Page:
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This week, let’s do Ultimate skins, music composition, and getting hired at Riot.
Do you plan to rework Pulsefire Ezreal? It seems pretty out of date for an Ultimate skin, especially with the emergence of Elementalist Lux.
Hi there! This question comes up a lot. Like, literally, new hires at Riot ask me this question when they find out I work on Personalization.
We talk about skin reworks a lot on the team. We do them occasionally, but in general, we prefer to keep moving forward, creating new high quality skin experiences for players. The team is constantly challenging itself to create skins that are more resonant or more impactful, and as a result, we keep raising the quality bar for ourselves. That’s one of the best parts of the job, getting to challenge yourself to do even better next time. The main downside is that this leaves some of our earlier work feeling lower value, even though, at the time, it was the highest value product we’d made. Case in point being Pulsefire Ezreal.
I just took a look at what Moobeat wrote about PFE on Surrender@20 when we released the skin (true story, the current Featured Content in the sidebar is an image of Elementalist Lux with her 10 gloriously high quality forms). The article, written on June 13, 2012, starts out with “Pulsefire Ezreal has been officially announced and, boy howdy, did Riot out do themselves.” And yeah, at the time, we had. But now you put these two skins side by side and PFE just does not hold up.
So, while we’re not ready to commit to anything, I think the chances of a PFE rework are pretty high. To set proper expectations, we aren’t trying to get Pulsefire Ezreal to the same quality level as DJ Sona or Elementalist Lux. To do that, we’d have to start from scratch, and there are too many other champions and players of those champions we’d like to make this type of experience for instead of investing in a brand new PFE. That said, there’s a lot we can do to increase the quality of this skin, and those are the things we’ll be taking a look at. Stay tuned!
How can I work at Riot Games? What do you look for in candidates?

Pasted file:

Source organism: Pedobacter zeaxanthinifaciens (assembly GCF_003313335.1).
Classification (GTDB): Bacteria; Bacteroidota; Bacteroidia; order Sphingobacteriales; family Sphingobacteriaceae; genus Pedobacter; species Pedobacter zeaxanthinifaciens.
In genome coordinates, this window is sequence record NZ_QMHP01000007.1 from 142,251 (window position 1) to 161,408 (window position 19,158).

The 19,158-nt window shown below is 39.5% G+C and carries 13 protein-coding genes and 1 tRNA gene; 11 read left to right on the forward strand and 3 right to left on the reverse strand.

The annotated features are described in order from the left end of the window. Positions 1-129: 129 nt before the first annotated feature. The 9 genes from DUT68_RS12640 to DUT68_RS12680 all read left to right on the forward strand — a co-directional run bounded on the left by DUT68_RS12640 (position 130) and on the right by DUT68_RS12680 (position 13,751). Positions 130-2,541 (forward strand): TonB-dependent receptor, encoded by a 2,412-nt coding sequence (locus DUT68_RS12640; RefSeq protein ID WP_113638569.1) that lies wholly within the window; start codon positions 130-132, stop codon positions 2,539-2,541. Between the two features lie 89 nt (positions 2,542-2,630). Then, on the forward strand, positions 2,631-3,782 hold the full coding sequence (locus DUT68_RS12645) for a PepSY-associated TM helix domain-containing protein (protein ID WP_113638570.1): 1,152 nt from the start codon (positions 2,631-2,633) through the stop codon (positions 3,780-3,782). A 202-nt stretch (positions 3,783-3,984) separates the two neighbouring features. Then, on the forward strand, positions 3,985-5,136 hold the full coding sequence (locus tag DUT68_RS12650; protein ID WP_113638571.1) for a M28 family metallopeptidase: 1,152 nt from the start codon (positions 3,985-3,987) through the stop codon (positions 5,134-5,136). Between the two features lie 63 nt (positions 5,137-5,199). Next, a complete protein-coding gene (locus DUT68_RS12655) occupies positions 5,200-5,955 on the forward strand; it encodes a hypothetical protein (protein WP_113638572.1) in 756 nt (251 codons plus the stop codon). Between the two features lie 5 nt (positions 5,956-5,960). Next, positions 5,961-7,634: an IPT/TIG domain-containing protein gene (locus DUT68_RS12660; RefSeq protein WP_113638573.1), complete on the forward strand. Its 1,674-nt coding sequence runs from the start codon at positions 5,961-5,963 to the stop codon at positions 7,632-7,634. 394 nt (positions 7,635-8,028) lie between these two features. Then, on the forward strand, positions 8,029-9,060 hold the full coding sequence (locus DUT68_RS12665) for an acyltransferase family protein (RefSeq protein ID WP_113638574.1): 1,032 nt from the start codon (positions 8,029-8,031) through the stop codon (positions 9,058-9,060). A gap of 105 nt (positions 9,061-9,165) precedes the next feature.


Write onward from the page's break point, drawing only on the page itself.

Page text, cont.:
I’ll answer the second question first—what we’re looking for depends on the role, but the points on the Riot manifesto are very deliberately built into our candidate assessments. Beyond that, the job description itself is a great place to understand what exactly we’re looking for, although the specific demands of a job are going to change slightly, even as we hire for it. If you get to a phone interview, take advantage of the opportunity to get crystal-clear on what the team is looking for.
As for the first question—there aren’t a lot of hard-and-fast rules about where our candidates come from, or what kind of path will most easily lead to a job at Riot. It’s going to depend on the team. The best general advice I can give is to identify what specific kind of work you’d like to be doing, and then start gathering experience in that craft as soon as possible. The hard part is picking it—once you know what you want to do for Riot, it’s a fairly straightforward process to look up where you can gather that specific experience and then go for it. You can also creep on Rioters that are currently doing the job you’re interested in, and study their career paths, which might be more varied than you think.
I also give this advice because entry-level roles (and internships) are extremely competitive; we’re fortunate to get a lot of great applications at that level. Just a couple years of relevant experience elsewhere will skip you ahead of that entry-level crush.
I’d also like to give a shoutout to the great community in our LinkedIn careers group; they’re super helpful with questions and conversations around this.
The Lux login theme music is amazing. How long does it take to make something like this, and how many people work on it?
I wrote and produced the music for Elementalist Lux, but we had a lot of help in the recording sessions: 56 musicians and singers who graced us with their performances, a conductor, a recording engineer, a copyist (the person who creates parts for the musicians), and a contractor (the person who hires the musicians and all the personnel for the session on our behalf). Outside of that, I did the orchestrations, produced, mixed, and mastered the music. That’s a lot of hats to wear, but I like it in the sense that I’m able to shape the musical identity of a project from start to finish.
The turnaround time for something like this is 2-4 weeks, depending on the scope of the project (number of assets required to be supported by music, visibility of the project, logistics, creative back-and-forth, etc.). The thing that takes us the most time is finding new themes and musical universes. We strive to come up with something different and fitting for each new champ/skin. There are a lot of different details to keep in mind (lore, gameplay, emotional arc, the sound of League’s music at large, etc.).
That initial concepting phase is so deep and translates into so many musical ideas that we could end up writing a lot of music for the champion/skin in question. Once we have our theme and general music direction good to go, the actual writing/producing itself isn’t so time-consuming.
On behalf of the team, thank you for your kind words! We work very hard to make good music. It’s not always easy, but rest assured we try.
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